Character actor, World War Two hero Charles Durning dies at 89
NEW YORK (Reuters) - Charles Durning, a World War Two hero who became one of Hollywood's top character actors in films like "The Sting," "Tootsie" and "The Best Little Whorehouse in Texas," has died, a New York City funeral home said on Tuesday. He was 89.
Durning, who was nominated for nine Emmys for his television work as well as two Academy Awards, died of natural causes at his New York City home on Monday, his agent told People magazine. Frank E. Campbell Funeral Chapel in Manhattan confirmed Durning's death to Reuters.
Durning also was an accomplished stage actor and once said he preferred doing plays because of the immediacy they offered. He gained his first substantial acting experience through the New York Shakespeare Festival starting in the early 1960s and won a Tony Award for playing Big Daddy in a 1990 Broadway revival of "Cat on a Hot Tin Roof."
Durning did not start amassing film and TV credits until he was almost 40 but went on to appear in more than 100 movies, in addition to scores of TV shows.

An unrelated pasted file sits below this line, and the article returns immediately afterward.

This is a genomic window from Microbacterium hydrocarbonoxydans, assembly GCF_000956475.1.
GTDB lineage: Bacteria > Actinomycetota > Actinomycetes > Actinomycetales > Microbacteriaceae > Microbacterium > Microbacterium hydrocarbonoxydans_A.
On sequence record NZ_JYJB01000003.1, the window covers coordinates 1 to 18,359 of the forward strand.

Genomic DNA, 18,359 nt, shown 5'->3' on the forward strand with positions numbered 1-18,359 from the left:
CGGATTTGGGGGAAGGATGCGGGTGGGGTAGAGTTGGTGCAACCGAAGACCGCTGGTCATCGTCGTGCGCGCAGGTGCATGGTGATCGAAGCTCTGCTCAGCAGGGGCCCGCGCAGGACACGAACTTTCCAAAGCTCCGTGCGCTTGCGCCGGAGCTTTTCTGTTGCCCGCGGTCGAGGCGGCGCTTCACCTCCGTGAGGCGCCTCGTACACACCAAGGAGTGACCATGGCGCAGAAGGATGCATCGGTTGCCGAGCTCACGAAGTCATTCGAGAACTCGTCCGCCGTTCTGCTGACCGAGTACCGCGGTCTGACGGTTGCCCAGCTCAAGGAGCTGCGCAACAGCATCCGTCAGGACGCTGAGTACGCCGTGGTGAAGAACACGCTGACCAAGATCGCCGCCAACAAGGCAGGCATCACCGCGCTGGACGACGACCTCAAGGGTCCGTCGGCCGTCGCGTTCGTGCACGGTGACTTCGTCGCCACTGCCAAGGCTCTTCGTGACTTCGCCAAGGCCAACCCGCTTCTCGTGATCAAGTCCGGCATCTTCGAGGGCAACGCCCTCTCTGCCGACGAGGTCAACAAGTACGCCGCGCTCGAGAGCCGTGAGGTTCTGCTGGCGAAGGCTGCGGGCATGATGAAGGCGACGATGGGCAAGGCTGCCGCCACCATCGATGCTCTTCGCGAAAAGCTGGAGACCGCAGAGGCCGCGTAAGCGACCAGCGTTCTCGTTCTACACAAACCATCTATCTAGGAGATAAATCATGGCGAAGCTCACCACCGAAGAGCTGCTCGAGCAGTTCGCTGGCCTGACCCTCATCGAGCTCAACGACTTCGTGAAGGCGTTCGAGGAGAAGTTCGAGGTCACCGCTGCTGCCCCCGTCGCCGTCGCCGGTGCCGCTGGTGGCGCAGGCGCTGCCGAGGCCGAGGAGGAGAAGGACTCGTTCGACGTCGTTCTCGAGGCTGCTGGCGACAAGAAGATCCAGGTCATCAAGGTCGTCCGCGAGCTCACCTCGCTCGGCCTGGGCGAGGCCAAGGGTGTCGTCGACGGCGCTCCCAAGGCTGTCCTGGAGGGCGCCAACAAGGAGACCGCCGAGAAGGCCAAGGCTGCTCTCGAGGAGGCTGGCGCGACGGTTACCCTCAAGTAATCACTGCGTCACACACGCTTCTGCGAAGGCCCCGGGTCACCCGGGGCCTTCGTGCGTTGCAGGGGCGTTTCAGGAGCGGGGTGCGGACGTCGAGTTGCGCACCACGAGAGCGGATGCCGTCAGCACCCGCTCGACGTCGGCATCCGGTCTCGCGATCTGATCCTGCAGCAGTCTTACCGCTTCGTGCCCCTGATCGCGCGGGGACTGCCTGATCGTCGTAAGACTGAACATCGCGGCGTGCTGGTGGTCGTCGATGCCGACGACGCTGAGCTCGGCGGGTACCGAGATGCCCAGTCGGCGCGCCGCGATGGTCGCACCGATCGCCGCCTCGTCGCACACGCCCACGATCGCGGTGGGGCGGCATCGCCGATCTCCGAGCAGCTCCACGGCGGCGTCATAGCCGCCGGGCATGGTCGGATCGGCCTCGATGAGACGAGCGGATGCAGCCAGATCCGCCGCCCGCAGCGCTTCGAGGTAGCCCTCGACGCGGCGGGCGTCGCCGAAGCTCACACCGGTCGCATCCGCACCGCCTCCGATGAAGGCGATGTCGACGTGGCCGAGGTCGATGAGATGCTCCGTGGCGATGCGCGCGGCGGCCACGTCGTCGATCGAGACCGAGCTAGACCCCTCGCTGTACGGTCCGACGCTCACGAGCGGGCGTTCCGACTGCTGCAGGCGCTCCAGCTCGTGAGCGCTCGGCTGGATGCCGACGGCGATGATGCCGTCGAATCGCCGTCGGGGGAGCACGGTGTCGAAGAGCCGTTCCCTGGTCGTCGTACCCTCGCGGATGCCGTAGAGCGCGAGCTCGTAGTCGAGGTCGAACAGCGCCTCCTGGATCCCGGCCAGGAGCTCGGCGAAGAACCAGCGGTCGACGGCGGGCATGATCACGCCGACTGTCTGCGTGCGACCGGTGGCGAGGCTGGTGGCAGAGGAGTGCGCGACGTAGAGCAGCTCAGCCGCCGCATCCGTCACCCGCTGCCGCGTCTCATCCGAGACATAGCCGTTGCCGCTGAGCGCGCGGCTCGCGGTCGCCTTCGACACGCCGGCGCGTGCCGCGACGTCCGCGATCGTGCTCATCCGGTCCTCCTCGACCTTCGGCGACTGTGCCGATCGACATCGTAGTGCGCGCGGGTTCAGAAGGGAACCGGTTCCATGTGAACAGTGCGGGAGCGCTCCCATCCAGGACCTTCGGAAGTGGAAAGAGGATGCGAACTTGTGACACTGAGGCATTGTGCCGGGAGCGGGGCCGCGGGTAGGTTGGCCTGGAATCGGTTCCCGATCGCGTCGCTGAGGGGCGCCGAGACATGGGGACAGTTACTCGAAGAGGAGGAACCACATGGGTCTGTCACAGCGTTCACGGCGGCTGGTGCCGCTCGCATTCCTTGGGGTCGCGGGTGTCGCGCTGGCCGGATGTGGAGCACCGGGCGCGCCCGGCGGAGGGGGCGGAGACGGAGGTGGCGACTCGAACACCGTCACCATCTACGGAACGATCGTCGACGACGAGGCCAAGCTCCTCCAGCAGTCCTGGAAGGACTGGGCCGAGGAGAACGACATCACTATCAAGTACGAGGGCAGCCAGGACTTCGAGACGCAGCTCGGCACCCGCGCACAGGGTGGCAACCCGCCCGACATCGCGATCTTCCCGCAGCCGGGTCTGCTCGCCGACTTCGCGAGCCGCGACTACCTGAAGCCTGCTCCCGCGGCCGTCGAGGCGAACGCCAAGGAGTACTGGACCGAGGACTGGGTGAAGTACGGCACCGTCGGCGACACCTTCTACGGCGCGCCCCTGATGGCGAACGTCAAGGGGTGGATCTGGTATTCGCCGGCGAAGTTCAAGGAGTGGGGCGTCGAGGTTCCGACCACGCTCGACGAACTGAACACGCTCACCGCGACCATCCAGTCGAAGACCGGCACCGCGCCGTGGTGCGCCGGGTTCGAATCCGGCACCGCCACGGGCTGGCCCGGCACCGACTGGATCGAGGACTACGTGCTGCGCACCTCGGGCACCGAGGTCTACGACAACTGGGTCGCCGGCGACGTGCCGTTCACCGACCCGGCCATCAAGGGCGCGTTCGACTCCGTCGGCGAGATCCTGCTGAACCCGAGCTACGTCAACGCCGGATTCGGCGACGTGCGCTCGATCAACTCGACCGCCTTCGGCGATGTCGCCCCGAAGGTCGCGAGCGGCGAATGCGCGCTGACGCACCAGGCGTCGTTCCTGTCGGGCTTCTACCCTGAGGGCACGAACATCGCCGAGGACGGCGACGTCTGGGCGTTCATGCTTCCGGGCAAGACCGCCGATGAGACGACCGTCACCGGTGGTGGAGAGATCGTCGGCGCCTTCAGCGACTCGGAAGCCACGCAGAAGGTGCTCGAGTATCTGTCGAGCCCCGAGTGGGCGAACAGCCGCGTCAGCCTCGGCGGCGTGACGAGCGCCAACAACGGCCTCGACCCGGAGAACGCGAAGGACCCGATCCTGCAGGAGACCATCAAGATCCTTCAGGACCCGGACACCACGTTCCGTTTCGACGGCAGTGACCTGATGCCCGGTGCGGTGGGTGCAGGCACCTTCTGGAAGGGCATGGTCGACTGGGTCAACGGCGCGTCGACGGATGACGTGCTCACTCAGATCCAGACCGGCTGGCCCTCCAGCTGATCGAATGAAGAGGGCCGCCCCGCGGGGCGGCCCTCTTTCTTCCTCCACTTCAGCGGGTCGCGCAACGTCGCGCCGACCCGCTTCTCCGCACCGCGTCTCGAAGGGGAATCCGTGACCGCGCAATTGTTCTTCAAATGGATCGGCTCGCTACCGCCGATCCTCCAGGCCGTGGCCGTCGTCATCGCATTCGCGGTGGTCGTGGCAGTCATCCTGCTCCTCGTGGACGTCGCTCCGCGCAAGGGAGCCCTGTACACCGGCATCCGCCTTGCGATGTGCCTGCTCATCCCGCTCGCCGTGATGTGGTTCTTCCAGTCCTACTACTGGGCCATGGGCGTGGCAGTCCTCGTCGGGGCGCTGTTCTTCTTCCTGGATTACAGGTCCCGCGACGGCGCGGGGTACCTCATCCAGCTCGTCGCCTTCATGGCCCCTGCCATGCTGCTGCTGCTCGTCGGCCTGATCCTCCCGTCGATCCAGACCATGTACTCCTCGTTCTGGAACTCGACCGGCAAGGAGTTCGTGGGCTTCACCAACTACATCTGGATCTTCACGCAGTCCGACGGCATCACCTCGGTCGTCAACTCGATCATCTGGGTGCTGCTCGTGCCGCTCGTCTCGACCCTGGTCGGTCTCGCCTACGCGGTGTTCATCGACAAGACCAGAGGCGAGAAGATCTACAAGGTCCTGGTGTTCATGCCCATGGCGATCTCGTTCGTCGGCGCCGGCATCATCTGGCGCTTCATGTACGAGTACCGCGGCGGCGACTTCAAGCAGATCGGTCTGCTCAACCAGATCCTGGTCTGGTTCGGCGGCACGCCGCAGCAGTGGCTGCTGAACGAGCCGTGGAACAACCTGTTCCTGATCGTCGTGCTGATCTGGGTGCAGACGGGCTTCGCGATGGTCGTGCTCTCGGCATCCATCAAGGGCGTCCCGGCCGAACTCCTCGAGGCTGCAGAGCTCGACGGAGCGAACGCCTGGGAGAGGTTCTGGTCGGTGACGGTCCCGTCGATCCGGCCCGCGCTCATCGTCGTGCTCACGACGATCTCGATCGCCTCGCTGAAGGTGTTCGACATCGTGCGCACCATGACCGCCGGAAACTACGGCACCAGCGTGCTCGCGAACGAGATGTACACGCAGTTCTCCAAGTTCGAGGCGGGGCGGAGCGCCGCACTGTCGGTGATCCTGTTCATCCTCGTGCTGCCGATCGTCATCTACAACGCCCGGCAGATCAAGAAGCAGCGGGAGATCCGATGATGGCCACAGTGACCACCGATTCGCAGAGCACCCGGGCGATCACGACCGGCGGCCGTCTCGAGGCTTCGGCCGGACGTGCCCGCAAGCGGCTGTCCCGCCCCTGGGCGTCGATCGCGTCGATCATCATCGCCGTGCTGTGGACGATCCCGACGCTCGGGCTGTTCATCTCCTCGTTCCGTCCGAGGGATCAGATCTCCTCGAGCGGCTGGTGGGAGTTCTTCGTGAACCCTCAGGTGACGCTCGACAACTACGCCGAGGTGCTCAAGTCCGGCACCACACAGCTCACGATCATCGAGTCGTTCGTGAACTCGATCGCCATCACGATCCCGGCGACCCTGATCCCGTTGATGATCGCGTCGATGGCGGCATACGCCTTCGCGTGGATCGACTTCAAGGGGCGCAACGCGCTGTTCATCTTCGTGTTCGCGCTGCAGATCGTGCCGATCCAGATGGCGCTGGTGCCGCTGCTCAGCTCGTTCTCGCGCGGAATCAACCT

Durning's first national exposure came playing a crooked policeman who gets conned by Robert Redford in the 1973 movie "The Sting." He got the role after impressing director George Roy Hill with his work in the Pulitzer- and Tony-winning Broadway play "That Championship Season."
Durning had everyday looks - portly, thinning hair and a bulbous nose - and was a casting director's delight, equally adept at comedy and drama.
Durning was nominated for supporting-actor Oscars for playing a Nazi in the 1984 Mel Brooks comedy "To Be or Not to Be" and the governor in the musical "The Best Little Whorehouse in Texas" in 1983. "Whorehouse" was one of 13 movies Durning made with friend Burt Reynolds, as well as Reynolds' 1990s TV sitcom "Evening Shade."
Other notable Durning movie roles included a cop in "Dog Day Afternoon," a man who falls in love with Dustin Hoffman's cross-dressing character in "Tootsie," "Dick Tracy," "Home for the Holidays," "The Muppet Movie," "North Dallas Forty" and "O Brother Where Art Thou?"
He was nominated for Emmys for the TV series "Rescue Me," "NCIS," "Homicide: Life on the Street," "Captains and the Kings" and "Evening Shade," as well as the specials "Death of a Salesman," "Attica" and "Queen of the Stardust Ballroom." Continued...